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Celebrating Carnival in Trinidad and Tobago

Carnival in Trinidad (Photo credit- Hayden Greene)

Located 11 kilometers (6.8 miles) off the Venezuelan coast and the southernmost island country in the Caribbean, Trinidad and Tobago is a melting pot of African, Indian and other cultures, with its Carnival celebration one of the annual highlights.

Approximately 55.2% of the population identifies as Christian, and Roman Catholic is the most significant denomination at 21.6%. Therefore, Carnival, celebrated with such fervor, occurs on the Monday and Tuesday before Ash Wednesday.

People turn out in colorful costumes that can take months to prepare.

Carnival in Trinidad (Photo by Hayden Greene)
Carnival in Trinidad (Photo by Hayden Greene)

Those costumes go back to the late 18th century when French landowners would organize masquerades (known today as the “Mas” tradition) and parties in the days before the Lenten fast.

People turn out in colorful costumes that can take months to prepare.

While forbidden to take part in Carnival, enslaved people would have their celebration called “Canboulay,” derived from the French phrase “cannes broulés,” i.e., “burnt cane.”

Carnival in Trinidad (Photo by Hayden Greene)
Carnival in Trinidad (Photo by Hayden Greene)

The Monday morning before Lent brings “J’ouvert,” i.e., “daybreak” in French, where partygoers walk the streets in homemade, sometimes funny costumes. Many people doused in powder, mud or oil dance to calypso music.

More formal costumes arrive, including elaborate ones like butterflies or large animals, once the afternoon and evening come.

Some costumes are so broad that the wearers need wheels to stabilize them.

Carnival in Trinidad (Photo by Hayden Greene)
Carnival in Trinidad (Photo by Hayden Greene)

As the people stride by, you cannot help but wonder how long they took to put those costumes together. Wings do not just span feet but meters. Exquisitely decorated elephants sport incredibly intricate designs. These dresses would feel at home at the Met Gala in New York, U.S.A.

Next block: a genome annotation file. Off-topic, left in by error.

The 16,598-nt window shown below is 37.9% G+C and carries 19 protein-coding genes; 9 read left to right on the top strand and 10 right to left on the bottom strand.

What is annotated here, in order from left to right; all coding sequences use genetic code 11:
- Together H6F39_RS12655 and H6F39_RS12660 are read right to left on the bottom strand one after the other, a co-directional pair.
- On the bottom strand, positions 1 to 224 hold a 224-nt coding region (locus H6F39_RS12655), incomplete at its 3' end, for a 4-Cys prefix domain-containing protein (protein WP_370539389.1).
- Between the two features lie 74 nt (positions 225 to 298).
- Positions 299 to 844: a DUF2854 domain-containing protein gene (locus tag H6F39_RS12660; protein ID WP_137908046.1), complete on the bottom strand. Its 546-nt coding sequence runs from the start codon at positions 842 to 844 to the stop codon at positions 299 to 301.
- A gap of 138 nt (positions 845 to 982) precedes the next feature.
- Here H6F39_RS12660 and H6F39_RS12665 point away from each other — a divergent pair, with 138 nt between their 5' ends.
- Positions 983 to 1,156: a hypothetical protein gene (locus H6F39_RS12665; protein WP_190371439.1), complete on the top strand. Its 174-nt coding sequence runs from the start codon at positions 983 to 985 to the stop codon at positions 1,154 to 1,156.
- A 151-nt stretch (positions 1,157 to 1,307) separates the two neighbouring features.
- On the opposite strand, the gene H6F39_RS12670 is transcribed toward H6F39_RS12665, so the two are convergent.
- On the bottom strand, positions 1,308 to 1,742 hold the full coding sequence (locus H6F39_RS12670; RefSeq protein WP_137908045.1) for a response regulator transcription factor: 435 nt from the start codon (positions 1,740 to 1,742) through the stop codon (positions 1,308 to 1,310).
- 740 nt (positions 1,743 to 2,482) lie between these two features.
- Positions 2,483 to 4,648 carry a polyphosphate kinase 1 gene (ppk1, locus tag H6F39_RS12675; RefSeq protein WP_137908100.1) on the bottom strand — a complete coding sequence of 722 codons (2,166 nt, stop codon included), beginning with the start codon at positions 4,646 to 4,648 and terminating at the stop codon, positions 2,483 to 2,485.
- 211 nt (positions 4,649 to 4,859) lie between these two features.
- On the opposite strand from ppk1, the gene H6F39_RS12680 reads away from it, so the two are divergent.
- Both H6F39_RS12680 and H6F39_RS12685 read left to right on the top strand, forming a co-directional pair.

How long were they hunched over a sewing machine? How many needles punctured fingers as they hand-sewed their costumes?

Some costumes are so broad that the wearers need wheels to stabilize them.

Pulsating through the air is the rhythm of Calypso and Soca music, the tunes causing the people to sway with the beat. A listener might wonder about the history behind that music. Did it originate from the enslaved people, or is it an offshoot of a more formal European sound? Was it passed down from generation to generation by simple repetition until someone finally thought to write down the notes? Did some Millennials develop a piece that makes all ages nod their heads to the chords?

Carnival in Trinidad (Photo by Hayden Greene)
Carnival in Trinidad (Photo by Hayden Greene)

As you walk among the revelers, do not be surprised to hear snippets of Trinidadian Creole or Trinidadian Hindustani, along with Spanish, Tamil and Chinese.

While Christians constitute most of the population, other major religions have a sizeable footprint. The Indian holy day of Diwali is also an official government holiday, and the country’s largest ethnic group is of Indian descent (approximately 35.4%), the result of indentured workers from India brought to replace freed African enslaved people who did not want to keep working on the sugar plantations.

Pulsating through the air is the rhythm of Calypso and Soca music, the tunes causing the people to sway with the beat.

When Diwali comes around, the Divali Nagar (“City of Divali”) in the Trinidadian borough of Chaguanas lights up in celebration, making it the major Indian cultural event in the country and possibly the biggest one in the wider Caribbean and North America.

Carnival in Trinidad (Photo by Hayden Greene)
Carnival in Trinidad (Photo by Hayden Greene)

According to World Bank figures, the oil and gas industry has helped Trinidad and Tobago become the most developed Caribbean nation, with a per capita income of US$20,070.

Workers spend wages on local cuisines, like callaloo, a side dish brimming with dasheen or taro leaves, okra, some crab and pumpkin, pimento, coconut milk, onions and chives or cilantro.

Hungry revelers can also chow down on Pelau, a rice-based delicacy or stewed chicken. Other possibilities include macaroni pie, breadfruit oil down or dhal with rice.

Carnival in Trinidad (Photo by Hayden Greene)
Carnival in Trinidad (Photo by Hayden Greene)

Curried ducks that include either roti or rice are another local favorite. Additionally, one can find Indo-Trinidadian street foods like aloo pie (a pastry filled with seasoned mashed potatoes and then fried that looks like an oversized samosa), doubles (flat fried dough filled with curried chickpeas along with pho lourie (fried, spiced split pea and flour dough balls served with chutney), among others.

A visit to Trinidad and Tobago during Carnival is a feast for the eyes, ears and mouth and will leave a lifetime of memories.

Carnival in Trinidad (Photo by Hayden Greene)
Carnival in Trinidad (Photo by Hayden Greene)
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